Scotland's largest teaching union will carry out a survey of Scottish schools built using private finance to look at the pros and cons of using PPP schemes.
Private finance has been used to build and upgrade Scottish schools
The Educational Institute of Scotland
(EIS) is opposed to using Public Private Partnerships to build schools and said many of its members are concerned about the quality of new facilities.
The survey will look at how PPP works for and against building schools.
The Scottish Executive defended its use of PPP and said it had made a huge contribution to the large-scale regeneration of schools in Scotland.
EIS will send surveys to teachers in the next week after anecdotal claims of delayed work and inadequate facilities disrupting pupils' learning.
The results are expected to be published in the spring.
EIS General Secretary Ronnie Smith said: "A number of concerns have been raised and the survey will consider the extent to which school staff have been involved in the specification process.
"There are concerns about the size of teaching areas and in some schools there is little or no staff room provision.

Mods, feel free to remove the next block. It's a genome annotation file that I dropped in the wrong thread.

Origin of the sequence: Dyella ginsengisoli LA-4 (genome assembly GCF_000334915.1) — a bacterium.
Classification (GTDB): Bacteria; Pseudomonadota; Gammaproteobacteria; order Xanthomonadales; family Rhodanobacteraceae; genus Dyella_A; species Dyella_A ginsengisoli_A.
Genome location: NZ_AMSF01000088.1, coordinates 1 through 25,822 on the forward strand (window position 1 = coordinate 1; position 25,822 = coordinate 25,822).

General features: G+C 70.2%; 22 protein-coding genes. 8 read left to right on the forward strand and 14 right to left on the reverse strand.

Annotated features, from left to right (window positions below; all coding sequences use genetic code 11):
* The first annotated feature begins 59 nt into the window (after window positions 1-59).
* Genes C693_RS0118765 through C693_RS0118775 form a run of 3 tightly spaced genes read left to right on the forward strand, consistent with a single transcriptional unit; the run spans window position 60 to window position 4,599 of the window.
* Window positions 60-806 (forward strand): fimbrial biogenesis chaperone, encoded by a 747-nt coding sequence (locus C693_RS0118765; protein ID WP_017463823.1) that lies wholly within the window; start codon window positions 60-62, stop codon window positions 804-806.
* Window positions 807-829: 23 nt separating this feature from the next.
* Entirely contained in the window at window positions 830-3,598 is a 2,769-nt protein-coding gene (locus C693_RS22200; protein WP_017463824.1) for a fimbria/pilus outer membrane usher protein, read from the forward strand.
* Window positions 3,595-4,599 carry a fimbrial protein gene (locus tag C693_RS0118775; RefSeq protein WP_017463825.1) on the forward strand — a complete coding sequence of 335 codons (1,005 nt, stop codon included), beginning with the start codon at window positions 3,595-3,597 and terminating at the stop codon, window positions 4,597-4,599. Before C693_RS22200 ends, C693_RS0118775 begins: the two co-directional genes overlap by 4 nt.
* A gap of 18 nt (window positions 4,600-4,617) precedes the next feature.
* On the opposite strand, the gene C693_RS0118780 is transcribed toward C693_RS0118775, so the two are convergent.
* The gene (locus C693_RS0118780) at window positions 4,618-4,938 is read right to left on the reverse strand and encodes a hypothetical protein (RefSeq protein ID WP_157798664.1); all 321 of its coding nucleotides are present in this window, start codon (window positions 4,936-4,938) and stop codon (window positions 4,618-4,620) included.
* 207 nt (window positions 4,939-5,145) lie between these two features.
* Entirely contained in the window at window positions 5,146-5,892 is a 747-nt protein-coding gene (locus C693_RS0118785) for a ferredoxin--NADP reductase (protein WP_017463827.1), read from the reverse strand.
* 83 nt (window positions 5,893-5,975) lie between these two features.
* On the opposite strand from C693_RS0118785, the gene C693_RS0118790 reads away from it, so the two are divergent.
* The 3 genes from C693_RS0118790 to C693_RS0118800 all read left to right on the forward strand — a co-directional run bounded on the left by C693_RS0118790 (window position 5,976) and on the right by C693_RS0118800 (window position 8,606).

"Teachers have also raised concerns about physical and recreational facilities and about parts of the school being open to the public at the same time as youngsters are being educated.
"We are also interested in some of the practicalities of the projects, where you have refurbishment going on when the school is trying to function."
Under PPP, members of the private sector win contracts to provide or refurbish school buildings, assuming responsibility for the capital cost.
The local authority in return commits to regular payments, reflecting both the cost and maintenance, over a period of up to 30 years.
But opponents argue PPP is often the only funding available to councils for big projects and future generations will face hefty repayment bills.
The first phase of PPP projects in 2002 built new schools or refurbished existing ones in 15 local authority areas.
The executive has already invested £530m in PPP schemes with ministers set to spend a further £2bn upgrading school facilities.
But while most of the projects have been delivered on time some recent deals have run into problems.
An executive spokesman defended PPP and explained how "teething problems" could occur in any newly-built school, pointing out the investment it has made in schools.
He said: "PPP is contributing significantly to the regeneration of the school estate.
"It will also ensure long-term maintenance is carried out so the condition of schools does not deteriorate as has happened in the past.
"Teething problems are not uncommon in new school buildings, whether or not they are built under PPP.
"We are sure teachers will reflect carefully on the improvements made in the school estate in recent years and the alternative scenario - if the executive had not made all the additional resources available, both for PPP
and other procurement routes."